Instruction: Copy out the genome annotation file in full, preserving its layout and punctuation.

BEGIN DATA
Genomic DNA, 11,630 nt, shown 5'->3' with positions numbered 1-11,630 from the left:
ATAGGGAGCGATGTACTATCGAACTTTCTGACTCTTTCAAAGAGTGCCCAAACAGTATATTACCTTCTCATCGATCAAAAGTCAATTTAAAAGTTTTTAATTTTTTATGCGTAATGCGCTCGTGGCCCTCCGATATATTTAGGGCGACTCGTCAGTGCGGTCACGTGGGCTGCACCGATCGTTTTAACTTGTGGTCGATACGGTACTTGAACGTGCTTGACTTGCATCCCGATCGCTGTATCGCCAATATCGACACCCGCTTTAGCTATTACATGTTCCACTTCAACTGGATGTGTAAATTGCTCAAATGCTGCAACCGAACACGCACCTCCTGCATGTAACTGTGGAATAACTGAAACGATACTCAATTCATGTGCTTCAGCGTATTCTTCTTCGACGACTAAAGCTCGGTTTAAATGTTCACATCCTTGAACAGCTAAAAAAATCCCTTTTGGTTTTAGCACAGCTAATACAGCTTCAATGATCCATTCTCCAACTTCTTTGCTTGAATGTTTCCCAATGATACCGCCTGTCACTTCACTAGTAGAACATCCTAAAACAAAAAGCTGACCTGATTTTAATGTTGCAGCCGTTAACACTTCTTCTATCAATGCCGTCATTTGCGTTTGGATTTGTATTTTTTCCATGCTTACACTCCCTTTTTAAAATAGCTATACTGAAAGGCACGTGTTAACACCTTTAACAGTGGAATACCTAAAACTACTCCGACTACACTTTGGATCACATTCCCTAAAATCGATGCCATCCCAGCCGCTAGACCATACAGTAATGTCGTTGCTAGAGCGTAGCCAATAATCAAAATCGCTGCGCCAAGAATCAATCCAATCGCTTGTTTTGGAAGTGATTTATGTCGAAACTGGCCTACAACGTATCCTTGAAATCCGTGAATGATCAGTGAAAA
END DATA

Genomic DNA, 11,630 nt, shown 5'->3' with positions numbered 1-11,630 from the left:
ATAGGGAGCGATGTACTATCGAACTTTCTGACTCTTTCAAAGAGTGCCCAAACAGTATATTACCTTCTCATCGATCAAAAGTCAATTTAAAAGTTTTTAATTTTTTATGCGTAATGCGCTCGTGGCCCTCCGATATATTTAGGGCGACTCGTCAGTGCGGTCACGTGGGCTGCACCGATCGTTTTAACTTGTGGTCGATACGGTACTTGAACGTGCTTGACTTGCATCCCGATCGCTGTATCGCCAATATCGACACCCGCTTTAGCTATTACATGTTCCACTTCAACTGGATGTGTAAATTGCTCAAATGCTGCAACCGAACACGCACCTCCTGCATGTAACTGTGGAATAACTGAAACGATACTCAATTCATGTGCTTCAGCGTATTCTTCTTCGACGACTAAAGCTCGGTTTAAATGTTCACATCCTTGAACAGCTAAAAAAATCCCTTTTGGTTTTAGCACAGCTAATACAGCTTCAATGATCCATTCTCCAACTTCTTTGCTTGAATGTTTCCCAATGATACCGCCTGTCACTTCACTAGTAGAACATCCTAAAACAAAAAGCTGACCTGATTTTAATGTTGCAGCCGTTAACACTTCTTCTATCAATGCCGTCATTTGCGTTTGGATTTGTATTTTTTCCATGCTTACACTCCCTTTTTAAAATAGCTATACTGAAAGGCACGTGTTAACACCTTTAACAGTGGAATACCTAAAACTACTCCGACTACACTTTGGATCACATTCCCTAAAATCGATGCCATCCCAGCCGCTAGACCATACAGTAATGTCGTTGCTAGAGCGTAGCCAATAATCAAAATCGCTGCGCCAAGAATCAATCCAATCGCTTGTTTTGGAAGTGATTTATGTCGAAACTGGCCTACAACGTATCCTTGAAATCCGTGAATGATCAGTGAAAA